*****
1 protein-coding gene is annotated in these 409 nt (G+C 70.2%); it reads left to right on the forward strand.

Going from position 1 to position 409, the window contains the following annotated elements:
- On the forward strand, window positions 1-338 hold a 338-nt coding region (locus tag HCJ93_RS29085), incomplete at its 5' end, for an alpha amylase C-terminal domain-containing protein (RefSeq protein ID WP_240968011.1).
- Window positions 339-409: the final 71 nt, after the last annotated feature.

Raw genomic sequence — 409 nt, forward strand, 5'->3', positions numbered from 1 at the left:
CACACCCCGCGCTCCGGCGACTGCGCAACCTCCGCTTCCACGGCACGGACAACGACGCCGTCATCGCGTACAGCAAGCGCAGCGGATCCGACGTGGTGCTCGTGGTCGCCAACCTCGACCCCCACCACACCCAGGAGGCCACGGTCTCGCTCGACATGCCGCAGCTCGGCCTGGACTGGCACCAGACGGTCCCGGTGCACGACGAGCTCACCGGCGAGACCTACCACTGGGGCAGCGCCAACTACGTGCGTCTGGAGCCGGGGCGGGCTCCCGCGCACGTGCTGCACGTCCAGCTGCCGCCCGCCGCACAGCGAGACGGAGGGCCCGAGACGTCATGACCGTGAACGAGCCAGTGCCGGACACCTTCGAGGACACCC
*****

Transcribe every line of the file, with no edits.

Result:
1 protein-coding gene is annotated in these 409 nt (G+C 70.2%); it reads left to right on the forward strand.

Going from position 1 to position 409, the window contains the following annotated elements:
- On the forward strand, window positions 1-338 hold a 338-nt coding region (locus tag HCJ93_RS29085), incomplete at its 5' end, for an alpha amylase C-terminal domain-containing protein (RefSeq protein ID WP_240968011.1).
- Window positions 339-409: the final 71 nt, after the last annotated feature.

Raw genomic sequence — 409 nt, forward strand, 5'->3', positions numbered from 1 at the left:
CACACCCCGCGCTCCGGCGACTGCGCAACCTCCGCTTCCACGGCACGGACAACGACGCCGTCATCGCGTACAGCAAGCGCAGCGGATCCGACGTGGTGCTCGTGGTCGCCAACCTCGACCCCCACCACACCCAGGAGGCCACGGTCTCGCTCGACATGCCGCAGCTCGGCCTGGACTGGCACCAGACGGTCCCGGTGCACGACGAGCTCACCGGCGAGACCTACCACTGGGGCAGCGCCAACTACGTGCGTCTGGAGCCGGGGCGGGCTCCCGCGCACGTGCTGCACGTCCAGCTGCCGCCCGCCGCACAGCGAGACGGAGGGCCCGAGACGTCATGACCGTGAACGAGCCAGTGCCGGACACCTTCGAGGACACCC